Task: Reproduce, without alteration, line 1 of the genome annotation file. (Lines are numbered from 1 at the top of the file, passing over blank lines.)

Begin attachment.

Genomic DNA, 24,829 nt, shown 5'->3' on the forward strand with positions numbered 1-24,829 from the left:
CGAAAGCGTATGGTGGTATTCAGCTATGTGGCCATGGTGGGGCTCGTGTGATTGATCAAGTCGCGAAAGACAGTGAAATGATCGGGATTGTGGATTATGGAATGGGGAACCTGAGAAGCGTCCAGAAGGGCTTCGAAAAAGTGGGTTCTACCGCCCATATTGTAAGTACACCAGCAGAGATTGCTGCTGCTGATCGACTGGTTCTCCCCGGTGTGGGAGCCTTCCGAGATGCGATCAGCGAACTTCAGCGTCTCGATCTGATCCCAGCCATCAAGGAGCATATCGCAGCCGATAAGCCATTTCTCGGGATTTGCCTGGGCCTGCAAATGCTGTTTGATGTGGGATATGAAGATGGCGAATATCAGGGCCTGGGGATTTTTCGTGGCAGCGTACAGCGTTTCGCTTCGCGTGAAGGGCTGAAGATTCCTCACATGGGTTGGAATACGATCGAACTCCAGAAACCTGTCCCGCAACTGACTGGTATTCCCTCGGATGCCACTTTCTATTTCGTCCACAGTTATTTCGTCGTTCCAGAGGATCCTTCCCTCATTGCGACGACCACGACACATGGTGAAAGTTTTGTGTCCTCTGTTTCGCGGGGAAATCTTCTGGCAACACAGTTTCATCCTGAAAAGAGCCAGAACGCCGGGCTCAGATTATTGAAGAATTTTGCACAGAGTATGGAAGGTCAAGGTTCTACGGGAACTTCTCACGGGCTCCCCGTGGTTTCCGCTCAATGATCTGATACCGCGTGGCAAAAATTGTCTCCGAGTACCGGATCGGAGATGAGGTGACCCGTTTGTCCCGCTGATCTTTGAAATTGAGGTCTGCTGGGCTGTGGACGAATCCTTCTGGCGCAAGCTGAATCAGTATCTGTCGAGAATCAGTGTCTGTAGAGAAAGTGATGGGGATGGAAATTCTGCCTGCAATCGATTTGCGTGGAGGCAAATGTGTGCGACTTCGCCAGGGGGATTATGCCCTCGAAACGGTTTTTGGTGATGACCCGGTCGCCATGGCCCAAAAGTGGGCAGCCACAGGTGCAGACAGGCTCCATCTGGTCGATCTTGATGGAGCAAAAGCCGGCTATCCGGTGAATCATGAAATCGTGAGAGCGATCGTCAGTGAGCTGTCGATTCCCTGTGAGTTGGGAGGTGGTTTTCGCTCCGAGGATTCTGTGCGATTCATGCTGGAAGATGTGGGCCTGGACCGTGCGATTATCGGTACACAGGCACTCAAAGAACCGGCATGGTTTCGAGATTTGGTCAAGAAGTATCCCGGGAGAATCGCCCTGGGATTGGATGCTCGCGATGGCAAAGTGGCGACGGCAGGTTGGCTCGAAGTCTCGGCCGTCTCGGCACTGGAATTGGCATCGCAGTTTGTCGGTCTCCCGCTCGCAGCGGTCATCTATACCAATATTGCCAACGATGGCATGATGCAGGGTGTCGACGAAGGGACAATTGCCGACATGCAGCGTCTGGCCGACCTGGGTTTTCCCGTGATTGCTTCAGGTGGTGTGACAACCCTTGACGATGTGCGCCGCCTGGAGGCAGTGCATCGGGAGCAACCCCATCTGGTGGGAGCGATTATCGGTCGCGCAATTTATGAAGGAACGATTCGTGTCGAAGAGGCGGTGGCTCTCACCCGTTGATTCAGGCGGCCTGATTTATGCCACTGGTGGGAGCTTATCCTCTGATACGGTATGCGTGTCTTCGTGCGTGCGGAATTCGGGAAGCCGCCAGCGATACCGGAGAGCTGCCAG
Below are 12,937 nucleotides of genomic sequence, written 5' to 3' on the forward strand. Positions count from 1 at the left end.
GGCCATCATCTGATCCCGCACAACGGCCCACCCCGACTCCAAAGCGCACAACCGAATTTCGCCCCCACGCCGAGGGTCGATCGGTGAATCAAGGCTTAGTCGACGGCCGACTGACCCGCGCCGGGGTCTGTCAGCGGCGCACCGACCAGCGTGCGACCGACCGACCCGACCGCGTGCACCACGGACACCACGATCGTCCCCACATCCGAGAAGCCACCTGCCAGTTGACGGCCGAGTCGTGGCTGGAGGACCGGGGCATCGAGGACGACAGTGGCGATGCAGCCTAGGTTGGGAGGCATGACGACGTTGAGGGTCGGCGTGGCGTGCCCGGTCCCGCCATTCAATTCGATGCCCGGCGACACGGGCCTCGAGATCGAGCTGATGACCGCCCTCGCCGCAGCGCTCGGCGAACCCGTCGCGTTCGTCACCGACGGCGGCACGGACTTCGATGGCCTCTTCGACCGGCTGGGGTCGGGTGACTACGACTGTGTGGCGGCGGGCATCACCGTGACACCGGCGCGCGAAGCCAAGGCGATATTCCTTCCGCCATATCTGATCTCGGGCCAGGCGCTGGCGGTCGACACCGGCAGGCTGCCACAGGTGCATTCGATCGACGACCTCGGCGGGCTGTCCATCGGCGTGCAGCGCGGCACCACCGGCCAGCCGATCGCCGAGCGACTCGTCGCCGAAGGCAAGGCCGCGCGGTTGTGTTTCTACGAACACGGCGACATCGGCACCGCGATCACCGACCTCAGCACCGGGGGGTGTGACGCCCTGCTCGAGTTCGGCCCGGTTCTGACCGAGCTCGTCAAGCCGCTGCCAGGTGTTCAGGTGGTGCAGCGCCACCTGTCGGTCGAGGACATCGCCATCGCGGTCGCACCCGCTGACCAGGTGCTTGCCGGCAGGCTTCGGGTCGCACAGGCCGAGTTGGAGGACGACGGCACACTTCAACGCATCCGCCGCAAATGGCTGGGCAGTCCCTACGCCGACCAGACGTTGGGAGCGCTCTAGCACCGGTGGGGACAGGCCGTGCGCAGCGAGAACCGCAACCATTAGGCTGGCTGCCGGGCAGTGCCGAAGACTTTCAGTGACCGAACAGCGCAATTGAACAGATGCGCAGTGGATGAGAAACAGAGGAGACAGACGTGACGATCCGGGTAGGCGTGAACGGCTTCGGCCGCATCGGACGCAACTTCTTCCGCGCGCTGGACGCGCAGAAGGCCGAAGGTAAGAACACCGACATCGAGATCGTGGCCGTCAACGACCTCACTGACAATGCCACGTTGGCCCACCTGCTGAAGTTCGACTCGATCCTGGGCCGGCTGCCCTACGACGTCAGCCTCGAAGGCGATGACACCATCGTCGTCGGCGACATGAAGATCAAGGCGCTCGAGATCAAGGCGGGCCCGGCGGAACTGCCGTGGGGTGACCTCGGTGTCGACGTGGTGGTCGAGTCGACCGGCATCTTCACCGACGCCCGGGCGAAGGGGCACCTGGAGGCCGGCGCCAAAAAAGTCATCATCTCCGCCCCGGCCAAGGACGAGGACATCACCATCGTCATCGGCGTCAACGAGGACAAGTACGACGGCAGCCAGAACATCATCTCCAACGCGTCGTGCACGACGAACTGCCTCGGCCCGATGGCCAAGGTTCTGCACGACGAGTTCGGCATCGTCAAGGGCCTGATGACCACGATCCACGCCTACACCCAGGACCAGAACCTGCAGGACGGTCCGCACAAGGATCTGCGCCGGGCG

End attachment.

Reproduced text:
Genomic DNA, 24,829 nt, shown 5'->3' on the forward strand with positions numbered 1-24,829 from the left: